The Rock (1996)

The Rock

Anyone that knows me and my movie tastes, knows that I have a serious disdain for movies directed by Michael Bay. The man moved from making music videos to filmmaking and never grew his skills beyond making music videos – it can be seen in all his films. But, having said all that, there is one film of his that I actually like and have watched countless times and that film is The Rock. I like the film not for his directing style, which is on full display, but for other things. The Rock was Bay’s second Hollywood film and it was his peak.

The Rock follows Stanley Goodspeed (Nicolas Cage), an FBI chemical weapons specialist, and John Patrick Mason (Sean Connery), a former British SAS operative, as they try to stop General Francis Hummel (Ed Harris) from launching a batch of deadly VX gas at San Francisco. Hummel and his team of Marines have taken 81 hostages on Alcatraz and are armed with 15 rockets.

Lets get the bad stuff out of the way first. All of Michael Bay’s flaws are clearly on display here in his second Hollywood film. His mocking of homosexuals – the hairdresser was his disgusting way of adding “humor”. His random quirky racial character that is a jester for the audience to laugh at – this time it is the cable-car driver. His sadism with violence – dropping an air conditioning unit on someone’s upper torso and then using the twitching leg as a joke? Ugh. The ultra-colorful lighting, lighting quick cuts and throwing away logic and scene continuity – all these Bayisms are in The Rock. And it is because of these Bayisms that the film has not aged as well as it could have.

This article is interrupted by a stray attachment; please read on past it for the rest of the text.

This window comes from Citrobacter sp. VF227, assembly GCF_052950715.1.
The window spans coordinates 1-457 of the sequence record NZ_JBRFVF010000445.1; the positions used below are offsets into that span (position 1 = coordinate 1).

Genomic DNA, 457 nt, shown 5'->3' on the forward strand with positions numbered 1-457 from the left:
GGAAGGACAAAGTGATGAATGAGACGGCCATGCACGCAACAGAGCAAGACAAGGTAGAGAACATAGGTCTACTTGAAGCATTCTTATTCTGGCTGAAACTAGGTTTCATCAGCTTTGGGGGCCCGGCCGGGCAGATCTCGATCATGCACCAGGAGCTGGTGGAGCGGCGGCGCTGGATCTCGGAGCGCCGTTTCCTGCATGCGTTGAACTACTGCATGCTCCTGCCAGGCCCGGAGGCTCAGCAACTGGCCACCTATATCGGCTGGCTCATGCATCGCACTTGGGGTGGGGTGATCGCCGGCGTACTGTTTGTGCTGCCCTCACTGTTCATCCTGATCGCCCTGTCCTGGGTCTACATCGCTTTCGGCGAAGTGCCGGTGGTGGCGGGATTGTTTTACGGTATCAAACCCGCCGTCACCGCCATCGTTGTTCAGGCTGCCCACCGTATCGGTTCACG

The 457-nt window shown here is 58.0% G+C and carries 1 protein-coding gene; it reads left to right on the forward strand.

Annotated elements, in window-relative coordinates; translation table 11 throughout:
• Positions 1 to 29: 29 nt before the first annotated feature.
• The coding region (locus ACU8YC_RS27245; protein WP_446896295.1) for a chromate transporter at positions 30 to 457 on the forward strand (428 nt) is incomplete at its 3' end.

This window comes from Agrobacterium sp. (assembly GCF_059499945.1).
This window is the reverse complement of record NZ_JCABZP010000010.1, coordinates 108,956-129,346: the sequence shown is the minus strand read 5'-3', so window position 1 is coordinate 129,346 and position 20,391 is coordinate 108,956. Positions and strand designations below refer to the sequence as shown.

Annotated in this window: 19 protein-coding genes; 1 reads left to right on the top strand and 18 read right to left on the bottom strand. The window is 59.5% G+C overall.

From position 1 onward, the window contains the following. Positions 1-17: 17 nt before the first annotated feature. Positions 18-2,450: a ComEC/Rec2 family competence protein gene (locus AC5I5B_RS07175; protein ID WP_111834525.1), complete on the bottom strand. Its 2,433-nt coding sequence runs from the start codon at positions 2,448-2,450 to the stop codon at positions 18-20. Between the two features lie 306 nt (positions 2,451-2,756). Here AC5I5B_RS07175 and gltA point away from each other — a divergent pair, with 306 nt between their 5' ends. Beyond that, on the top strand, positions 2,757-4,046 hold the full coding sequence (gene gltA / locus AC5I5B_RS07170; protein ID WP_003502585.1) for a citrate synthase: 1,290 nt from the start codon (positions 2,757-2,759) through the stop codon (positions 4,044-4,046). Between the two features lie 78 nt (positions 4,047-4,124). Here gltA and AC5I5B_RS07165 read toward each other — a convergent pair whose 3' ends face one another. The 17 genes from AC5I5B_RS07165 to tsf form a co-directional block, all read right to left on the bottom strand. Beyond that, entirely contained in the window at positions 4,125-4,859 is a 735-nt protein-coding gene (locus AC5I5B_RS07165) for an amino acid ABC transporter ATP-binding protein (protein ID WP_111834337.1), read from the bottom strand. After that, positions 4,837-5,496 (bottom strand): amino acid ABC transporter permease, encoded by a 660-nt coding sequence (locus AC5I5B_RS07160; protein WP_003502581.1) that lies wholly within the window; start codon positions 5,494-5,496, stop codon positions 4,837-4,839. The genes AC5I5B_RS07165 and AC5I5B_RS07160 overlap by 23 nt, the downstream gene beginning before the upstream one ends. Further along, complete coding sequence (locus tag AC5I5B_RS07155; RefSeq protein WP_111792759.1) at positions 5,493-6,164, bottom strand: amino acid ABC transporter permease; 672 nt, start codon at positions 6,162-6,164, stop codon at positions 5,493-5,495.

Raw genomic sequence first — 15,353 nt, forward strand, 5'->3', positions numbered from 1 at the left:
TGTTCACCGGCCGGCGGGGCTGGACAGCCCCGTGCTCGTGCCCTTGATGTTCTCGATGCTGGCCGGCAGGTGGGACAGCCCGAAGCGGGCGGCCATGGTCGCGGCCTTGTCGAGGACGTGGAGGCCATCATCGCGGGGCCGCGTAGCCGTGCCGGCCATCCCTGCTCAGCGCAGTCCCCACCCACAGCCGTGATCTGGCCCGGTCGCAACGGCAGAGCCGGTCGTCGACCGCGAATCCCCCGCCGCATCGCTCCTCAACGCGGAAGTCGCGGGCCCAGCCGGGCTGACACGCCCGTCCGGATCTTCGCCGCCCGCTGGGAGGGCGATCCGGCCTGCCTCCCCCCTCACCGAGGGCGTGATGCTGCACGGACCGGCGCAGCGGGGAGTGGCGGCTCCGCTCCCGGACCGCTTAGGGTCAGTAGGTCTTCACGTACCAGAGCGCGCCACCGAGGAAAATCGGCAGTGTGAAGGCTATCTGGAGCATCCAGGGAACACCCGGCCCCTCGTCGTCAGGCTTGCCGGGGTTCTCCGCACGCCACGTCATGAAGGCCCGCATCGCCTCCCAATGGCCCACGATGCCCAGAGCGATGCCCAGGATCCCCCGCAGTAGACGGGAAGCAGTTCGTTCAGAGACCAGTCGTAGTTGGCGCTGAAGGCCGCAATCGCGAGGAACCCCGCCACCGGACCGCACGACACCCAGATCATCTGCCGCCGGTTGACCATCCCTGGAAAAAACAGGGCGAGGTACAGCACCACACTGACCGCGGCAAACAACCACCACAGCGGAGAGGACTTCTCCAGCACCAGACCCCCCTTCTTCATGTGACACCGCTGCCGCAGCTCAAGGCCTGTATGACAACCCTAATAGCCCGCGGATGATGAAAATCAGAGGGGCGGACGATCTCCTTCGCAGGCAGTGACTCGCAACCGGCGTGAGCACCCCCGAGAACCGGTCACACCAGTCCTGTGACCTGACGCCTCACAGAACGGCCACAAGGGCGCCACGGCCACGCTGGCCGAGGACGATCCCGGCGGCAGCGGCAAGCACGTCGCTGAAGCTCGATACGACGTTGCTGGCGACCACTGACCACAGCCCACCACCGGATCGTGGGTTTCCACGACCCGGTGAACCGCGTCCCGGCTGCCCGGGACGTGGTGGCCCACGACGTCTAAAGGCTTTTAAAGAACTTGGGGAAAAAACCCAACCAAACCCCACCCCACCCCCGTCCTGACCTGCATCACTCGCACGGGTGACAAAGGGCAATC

What makes The Rock special is the cast and the script (minus the obvious Michael Bay additions from above). Sean Connery and Nicolas Cage make a great duo onscreen. Connery adds so much gravitas to the Mason character. The same can be said about Ed Harris and David Morse. Without Connery, Harris and Morse, this would have been a much lesser film than it is. The script itself is credited to David Weisberg, Douglas Cook and Mark Rosner, but has large parts written by Jonathan Hensleigh and rewrites by Aaron Sorkin and Quentin Tarantino. The characters are well-written, I especially liked how nuanced the Hummel character is.

Worth mentioning is the score by Nick Glennie-Smith and Hans Zimmer that has some great themes built around the characters and is memorable even after the film finishes.

The transfer for the Blu-ray release is decent, but not the best. The image quality is soft and the colors could have been better.

The Rock is still one of the better 90’s action films and well worth a watch if you haven’t seen it before.

Watched at home on Blu-ray.


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